No Pointing Allowed: How A Small Gesture Can Make A Big Difference
“Where’s the restroom?” – “Down that hall, to the right.” (Finger pointing to the back of the restaurant).
This is a pretty common occurrence when out at a restaurant, cafe or retail store. I’d even dare to say it is a normal occurrence. Despite my “no pointing” rant below, I am not offended in anyway when it happens. I asked a question, I got a response. It’s just how that interaction between a waiter and myself usually goes.
However, have you ever wandered down that hall in the restaurant, unsure of where to go because the directions weren’t quite clear? Are there one or more hallways you could have gone down? Are there more than one doors on the right? Do you feel alone or stupid for needing clarification on where something is (even though you should have no idea where it is)? I have.
I remember I visited a spa not too long ago, and wanted to change before my appointment began. I was told the bathroom / changing room was (*point*) “through that door.” Well, I walked through the door, and somehow, after wandering aimlessly down a hall, ended up in the employees’ break room. The employees asked if I was looking for the bathroom, and then told me it was the first door under the exit sign in the hallway. The employees didn’t look surprised to see me either, which leads me to believe that many clients end up back there by mistake.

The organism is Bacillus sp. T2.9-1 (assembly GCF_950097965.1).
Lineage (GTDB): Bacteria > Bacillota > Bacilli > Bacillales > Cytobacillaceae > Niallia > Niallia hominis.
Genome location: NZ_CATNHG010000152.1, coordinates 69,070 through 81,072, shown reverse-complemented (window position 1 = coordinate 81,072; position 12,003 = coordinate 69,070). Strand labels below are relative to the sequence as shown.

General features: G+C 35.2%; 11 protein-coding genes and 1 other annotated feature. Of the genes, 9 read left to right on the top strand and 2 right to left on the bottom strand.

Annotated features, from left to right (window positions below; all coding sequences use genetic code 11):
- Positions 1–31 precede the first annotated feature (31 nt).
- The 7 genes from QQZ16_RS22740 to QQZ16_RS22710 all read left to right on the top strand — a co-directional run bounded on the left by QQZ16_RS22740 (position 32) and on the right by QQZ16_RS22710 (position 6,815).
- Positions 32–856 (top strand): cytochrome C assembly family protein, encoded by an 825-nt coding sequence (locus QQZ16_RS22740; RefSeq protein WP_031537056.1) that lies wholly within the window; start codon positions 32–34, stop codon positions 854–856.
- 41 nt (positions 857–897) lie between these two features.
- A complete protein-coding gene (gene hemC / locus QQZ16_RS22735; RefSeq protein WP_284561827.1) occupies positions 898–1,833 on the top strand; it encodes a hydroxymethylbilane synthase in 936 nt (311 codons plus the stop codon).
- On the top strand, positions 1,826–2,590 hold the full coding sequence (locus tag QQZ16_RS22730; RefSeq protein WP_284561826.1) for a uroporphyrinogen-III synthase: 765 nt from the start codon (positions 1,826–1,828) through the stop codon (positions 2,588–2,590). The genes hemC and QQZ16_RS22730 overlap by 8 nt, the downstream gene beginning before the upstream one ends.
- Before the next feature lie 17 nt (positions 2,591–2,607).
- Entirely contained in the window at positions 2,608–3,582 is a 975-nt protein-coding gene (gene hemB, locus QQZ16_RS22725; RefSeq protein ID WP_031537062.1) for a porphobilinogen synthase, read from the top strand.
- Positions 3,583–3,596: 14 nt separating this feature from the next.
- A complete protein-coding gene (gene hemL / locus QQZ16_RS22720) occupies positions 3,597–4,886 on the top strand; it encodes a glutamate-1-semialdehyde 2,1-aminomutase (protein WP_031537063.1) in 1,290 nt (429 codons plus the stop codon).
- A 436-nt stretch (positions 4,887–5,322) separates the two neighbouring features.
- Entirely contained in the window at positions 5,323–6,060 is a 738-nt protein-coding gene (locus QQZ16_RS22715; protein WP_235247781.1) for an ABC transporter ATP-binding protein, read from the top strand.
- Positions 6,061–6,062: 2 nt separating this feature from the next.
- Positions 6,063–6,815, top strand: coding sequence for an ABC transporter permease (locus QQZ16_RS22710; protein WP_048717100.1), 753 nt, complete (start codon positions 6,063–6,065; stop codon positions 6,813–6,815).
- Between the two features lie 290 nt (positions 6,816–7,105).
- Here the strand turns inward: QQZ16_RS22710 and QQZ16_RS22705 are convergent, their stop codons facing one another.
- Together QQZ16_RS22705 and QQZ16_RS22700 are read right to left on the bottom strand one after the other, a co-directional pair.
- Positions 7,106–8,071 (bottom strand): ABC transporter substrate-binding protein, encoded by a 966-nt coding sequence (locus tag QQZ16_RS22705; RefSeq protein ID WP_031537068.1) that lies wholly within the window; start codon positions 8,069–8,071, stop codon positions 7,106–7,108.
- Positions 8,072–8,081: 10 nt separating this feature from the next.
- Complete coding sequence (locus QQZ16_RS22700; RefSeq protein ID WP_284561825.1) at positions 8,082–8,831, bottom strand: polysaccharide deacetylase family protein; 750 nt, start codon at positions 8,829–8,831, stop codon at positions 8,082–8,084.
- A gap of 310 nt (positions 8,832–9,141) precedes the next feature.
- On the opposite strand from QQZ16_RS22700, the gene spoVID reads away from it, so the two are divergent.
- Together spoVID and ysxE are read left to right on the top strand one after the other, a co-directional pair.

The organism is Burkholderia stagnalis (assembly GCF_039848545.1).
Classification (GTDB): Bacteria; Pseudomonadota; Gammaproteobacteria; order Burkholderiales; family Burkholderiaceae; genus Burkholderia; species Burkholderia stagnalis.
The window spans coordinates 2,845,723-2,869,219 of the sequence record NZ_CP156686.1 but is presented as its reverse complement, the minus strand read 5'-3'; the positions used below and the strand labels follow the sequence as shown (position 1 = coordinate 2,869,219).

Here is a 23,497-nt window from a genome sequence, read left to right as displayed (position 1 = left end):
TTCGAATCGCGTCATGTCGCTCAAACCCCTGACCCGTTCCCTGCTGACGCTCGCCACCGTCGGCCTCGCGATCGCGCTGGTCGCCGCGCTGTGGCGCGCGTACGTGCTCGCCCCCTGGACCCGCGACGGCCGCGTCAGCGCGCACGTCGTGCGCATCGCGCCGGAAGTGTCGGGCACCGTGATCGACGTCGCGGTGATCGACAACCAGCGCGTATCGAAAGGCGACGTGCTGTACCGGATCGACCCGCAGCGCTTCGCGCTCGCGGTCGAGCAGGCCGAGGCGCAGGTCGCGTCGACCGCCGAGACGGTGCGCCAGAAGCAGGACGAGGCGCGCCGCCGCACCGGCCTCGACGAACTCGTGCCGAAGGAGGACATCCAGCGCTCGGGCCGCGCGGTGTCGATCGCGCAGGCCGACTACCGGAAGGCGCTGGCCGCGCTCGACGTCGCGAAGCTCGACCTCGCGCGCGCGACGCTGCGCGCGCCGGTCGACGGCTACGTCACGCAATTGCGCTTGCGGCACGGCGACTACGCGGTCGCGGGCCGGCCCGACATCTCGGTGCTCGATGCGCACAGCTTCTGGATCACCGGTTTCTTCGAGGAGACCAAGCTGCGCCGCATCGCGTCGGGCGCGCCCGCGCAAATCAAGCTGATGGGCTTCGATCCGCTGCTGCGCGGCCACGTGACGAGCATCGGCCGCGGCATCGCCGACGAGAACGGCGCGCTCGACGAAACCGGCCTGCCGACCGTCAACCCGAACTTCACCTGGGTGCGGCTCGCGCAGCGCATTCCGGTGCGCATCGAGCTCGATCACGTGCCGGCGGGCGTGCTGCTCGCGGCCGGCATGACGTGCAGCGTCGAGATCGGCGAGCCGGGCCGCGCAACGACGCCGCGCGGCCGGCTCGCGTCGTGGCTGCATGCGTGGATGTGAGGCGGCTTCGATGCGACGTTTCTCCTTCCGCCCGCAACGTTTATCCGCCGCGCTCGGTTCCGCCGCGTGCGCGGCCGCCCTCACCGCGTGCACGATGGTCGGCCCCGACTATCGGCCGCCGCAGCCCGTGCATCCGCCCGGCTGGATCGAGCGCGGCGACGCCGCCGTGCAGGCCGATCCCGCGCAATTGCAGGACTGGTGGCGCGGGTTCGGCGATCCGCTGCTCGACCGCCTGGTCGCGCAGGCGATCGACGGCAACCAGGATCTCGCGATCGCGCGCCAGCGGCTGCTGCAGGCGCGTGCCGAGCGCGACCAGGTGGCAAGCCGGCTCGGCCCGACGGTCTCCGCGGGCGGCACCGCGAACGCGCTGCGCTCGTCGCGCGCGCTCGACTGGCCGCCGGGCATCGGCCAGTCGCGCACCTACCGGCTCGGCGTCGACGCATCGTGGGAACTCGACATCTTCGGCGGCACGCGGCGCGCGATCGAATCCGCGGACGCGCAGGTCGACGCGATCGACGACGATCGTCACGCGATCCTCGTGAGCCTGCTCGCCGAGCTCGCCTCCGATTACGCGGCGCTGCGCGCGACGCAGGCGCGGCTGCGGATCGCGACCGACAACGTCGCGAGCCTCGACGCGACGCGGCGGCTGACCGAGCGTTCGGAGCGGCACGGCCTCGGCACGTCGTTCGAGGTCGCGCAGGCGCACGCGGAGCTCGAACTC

When I worked at Ralph Lauren, there was (and presumably still is) a strict “no pointing” rule for employees on the sales floor. If a client asked where something was (be it the restroom, men’s clothing, or simply the exit), we were to escort them there. If you could not take your guest where they wanted to go, you were to either gesture and describe the way there, or ask a colleague to show them. But no pointing. Ever.
Is pointing really that big of a deal? Maybe. Maybe not. But I like to think of it this way: imagine if you invited a friend over to your house for dinner, and they asked you where the bathroom was. Would you point and say, “that way”? Probably not. Most likely, you would show them yourself, and ensure that they have what they needed.
My advice is to treat your store, restaurant or café like your home and be the ultimate host or hostess. How would you greet someone? How would you show them a different part of your home, if they requested to see it? If they had never been there before, what background information would you give them so that they felt comfortable?
Pointing may seem like a little thing, but making your customers feel truly taken care of is quite a big thing. With a simple change in behavior, you can dramatically upgrade your customers’ experience at your business, and who wouldn’t want that?